Scrolling Headlines:

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SGA vice president will resign at the end of the semester -

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Dining and Housekeeping employees at Smith College seek new contract -

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Avinoam Patt discusses the role of displaced Jews in the creation of Israel -

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UMass women’s basketball falls to Hartford, snaps three-game winning streak -

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Brison Gresham makes long awaited debut for UMass men’s basketball -

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UMass hockey hosts No. 12 Notre Dame in Hockey East doubleheader -

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UMass men’s basketball picks up fourth straight win as it tops Wagner Wednesday night at Mullins Center -

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UMass hockey gets chance to bond during trip to Belfast -

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The true backbone of America -

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Letter: Craig’s Place to fight against fatal budget cuts -

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Enduring the 2016 Tower Run at Du Bois Library -

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C.J. Anderson, Malik Hines each have career nights in UMass men’s basketball’s win over Wagner -

November 30, 2016

Panelists talk about their experiences with incarceration in the Feinberg Lecture Series -

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Suzanne Fenton discusses the effects of early life chemical exposure -

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Christmas tree farmers discuss effects of New England drought on their harvest -

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UMass men’s basketball’s frontcourt looks to build on solid start to season -

November 30, 2016

The perks of being a Scrooge

MCT

It’s that time of year again, boys and girls – the time for garish decorations, obnoxious holiday music and fat bearded men in red suits running amok. Yes, the Christmas season has once again reared its holly-wreathed head and the winter wonderland festivities are heading into full swing. It’s the most magical time of the year, right?

Bah, humbug. Let’s just get it over with already.

Christmas has gone from a cherished holiday to a highfalutin exercise in consumerism, to a decadent display of American greed at its tinsel-trimmed finest. Malls and shopping centers nationwide are flooded with wide-eyed shoppers foaming at the mouth like deranged animals for buy-one-get-one deals and markdown specials. Families of all assortments engage in the delicate death match of gift giving, competing for who can give the biggest and shiniest and most expensive gifts. It’s all about merchandising, advertising and the push to buy, buy, buy. Forget silly things like compassion and goodwill towards all people, because things like that can’t be wrapped in a pretty package and topped with a Hallmark card. And that guy in the Santa suit ringing the Salvation Army bell outside the supermarket doesn’t want your altruism; he wants your money. Christmas is no longer a holiday; it’s slowly but surely become a commodity.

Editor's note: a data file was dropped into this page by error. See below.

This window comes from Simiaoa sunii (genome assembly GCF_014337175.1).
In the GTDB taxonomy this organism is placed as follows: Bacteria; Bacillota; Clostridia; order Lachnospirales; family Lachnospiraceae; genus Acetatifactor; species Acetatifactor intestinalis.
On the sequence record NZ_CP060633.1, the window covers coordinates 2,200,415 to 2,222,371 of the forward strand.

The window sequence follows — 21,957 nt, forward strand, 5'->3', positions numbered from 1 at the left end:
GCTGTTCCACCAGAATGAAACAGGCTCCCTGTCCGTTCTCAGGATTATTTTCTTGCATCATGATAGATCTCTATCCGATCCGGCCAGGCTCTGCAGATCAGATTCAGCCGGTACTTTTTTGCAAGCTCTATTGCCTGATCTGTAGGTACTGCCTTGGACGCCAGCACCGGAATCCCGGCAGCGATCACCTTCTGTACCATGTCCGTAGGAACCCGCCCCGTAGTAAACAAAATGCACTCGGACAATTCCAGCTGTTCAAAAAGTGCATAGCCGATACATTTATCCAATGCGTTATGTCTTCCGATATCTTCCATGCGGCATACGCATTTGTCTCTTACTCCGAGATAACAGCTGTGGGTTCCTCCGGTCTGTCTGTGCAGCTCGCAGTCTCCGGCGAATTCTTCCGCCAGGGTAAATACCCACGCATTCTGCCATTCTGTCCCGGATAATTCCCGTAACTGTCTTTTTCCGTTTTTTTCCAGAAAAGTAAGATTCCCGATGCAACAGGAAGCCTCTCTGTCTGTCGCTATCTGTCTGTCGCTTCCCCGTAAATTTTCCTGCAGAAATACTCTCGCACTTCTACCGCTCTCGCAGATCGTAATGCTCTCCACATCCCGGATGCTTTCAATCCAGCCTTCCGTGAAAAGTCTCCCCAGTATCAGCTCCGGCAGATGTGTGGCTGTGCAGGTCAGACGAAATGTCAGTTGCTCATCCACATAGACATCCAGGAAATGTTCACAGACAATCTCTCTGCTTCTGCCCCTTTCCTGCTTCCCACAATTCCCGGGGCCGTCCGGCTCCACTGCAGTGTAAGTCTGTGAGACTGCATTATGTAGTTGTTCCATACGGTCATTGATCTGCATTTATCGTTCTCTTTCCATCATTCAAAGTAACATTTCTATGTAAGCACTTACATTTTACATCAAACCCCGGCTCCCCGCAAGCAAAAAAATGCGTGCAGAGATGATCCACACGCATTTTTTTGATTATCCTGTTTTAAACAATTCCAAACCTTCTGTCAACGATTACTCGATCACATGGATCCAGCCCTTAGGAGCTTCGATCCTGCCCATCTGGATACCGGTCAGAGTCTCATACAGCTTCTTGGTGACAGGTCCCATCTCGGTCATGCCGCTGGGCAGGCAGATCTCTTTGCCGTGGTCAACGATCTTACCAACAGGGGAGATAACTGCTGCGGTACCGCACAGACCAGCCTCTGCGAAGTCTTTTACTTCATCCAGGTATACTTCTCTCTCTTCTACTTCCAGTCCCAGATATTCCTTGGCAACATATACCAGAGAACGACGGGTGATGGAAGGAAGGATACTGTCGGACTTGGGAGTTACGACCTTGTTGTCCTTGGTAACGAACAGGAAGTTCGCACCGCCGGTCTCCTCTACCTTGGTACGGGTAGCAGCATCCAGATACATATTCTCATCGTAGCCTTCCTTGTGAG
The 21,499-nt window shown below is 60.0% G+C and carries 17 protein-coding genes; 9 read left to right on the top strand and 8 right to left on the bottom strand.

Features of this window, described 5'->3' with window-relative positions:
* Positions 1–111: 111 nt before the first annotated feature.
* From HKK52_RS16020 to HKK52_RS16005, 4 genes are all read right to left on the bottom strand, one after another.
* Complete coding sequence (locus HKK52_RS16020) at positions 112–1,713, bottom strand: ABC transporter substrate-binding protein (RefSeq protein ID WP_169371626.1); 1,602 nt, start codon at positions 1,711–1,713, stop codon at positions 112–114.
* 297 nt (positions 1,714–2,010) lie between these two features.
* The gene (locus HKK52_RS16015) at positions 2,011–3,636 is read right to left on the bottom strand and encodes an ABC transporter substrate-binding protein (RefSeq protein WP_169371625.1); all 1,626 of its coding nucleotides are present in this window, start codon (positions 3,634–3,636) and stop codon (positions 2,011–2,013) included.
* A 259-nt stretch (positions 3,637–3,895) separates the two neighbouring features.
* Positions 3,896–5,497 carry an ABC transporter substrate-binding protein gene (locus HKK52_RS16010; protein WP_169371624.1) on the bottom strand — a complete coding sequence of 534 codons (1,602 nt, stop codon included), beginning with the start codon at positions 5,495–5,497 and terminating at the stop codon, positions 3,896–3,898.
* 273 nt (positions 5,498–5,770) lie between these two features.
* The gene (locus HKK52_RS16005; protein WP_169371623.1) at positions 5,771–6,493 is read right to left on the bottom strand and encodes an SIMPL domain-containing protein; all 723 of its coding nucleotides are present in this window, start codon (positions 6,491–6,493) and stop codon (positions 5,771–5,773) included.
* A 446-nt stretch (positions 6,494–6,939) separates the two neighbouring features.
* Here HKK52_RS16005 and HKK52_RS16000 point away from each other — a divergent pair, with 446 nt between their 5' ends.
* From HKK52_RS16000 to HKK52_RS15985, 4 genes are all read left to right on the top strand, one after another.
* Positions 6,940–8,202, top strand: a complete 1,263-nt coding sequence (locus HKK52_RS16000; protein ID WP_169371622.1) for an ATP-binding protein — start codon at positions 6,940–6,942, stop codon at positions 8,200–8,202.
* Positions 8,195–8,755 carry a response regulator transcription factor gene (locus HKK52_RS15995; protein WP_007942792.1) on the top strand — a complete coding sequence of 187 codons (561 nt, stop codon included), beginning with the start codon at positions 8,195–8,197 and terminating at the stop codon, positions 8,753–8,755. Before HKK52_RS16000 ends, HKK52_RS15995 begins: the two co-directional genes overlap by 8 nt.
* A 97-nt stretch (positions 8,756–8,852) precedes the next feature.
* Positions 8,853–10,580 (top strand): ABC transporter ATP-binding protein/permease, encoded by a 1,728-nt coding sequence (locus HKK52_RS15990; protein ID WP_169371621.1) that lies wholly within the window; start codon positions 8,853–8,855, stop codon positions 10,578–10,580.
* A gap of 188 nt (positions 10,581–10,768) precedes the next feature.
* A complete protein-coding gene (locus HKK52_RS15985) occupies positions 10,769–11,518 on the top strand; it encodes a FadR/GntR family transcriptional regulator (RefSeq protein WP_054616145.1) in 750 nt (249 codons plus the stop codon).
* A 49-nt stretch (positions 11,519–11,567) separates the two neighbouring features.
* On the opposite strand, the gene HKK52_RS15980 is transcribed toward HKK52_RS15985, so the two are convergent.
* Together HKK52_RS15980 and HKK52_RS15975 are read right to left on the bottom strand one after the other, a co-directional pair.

And for a holiday that is supposed to be about coming together and celebrating with friends and loved ones, Christmas is certainly steeped in more ill will and hostility than you can shake a jingle bell at.

On the one hand, are the folks that feel the yearly need to wage an annual war on Christmas — not the people who attack the holiday, but the people who vehemently defend Christmas from those who might attack it. Highway signs and bumper stickers litter the periphery of every line of vision with intolerance, which only adds to the carnival atmosphere of a severely overrated holiday.

Then there are the people who post obscene amounts of holiday-related fodder on Facebook and Twitter under the non-denominational moniker of “Happy Holidays,” lest they risk offending someone somewhere by wishing them the wrong kind of holiday cheer. The holiday season always seems to bring out the animosity in people.

It already feels like Christmas is upon us because the tacky inflatable Santas and epilepsy-inducing light displays started going up mere days after Halloween. It’s less of a holiday and more of a circus; the magic died with the discovery that the smelly old guy at the mall who dons the same crusty red velour suit and bushy white beard every year is not the real Santa, not even an agent of Santa, but a creepy old man who gets his jollies crushing the dreams of hundreds of children.

Maybe the beauty of the holiday diminishes with age, or is just a consequence of becoming too jaded, but all the same, the Christmas season is more of a chore than a joy. Between the credit card bills, the angry religious fanatics and the horrible color combinations of red and green that don’t match and never will, it’s taking more and more effort every year to get into the “Christmas spirit.” My advice is to avoid the whole thing all together; December is a much more pleasant month without the crippling frustration of marathon gift shopping sprees and trying to be nice to the people I severely dislike in the spirit of the season. Wake me up when January hits — until then I will be hibernating like the grouchy old bear that I am.

Ebenezer Scrooge was right all along. Bah, humbug!

Emily Brightman can be reached at ebrightman@student.umass.edu.

 

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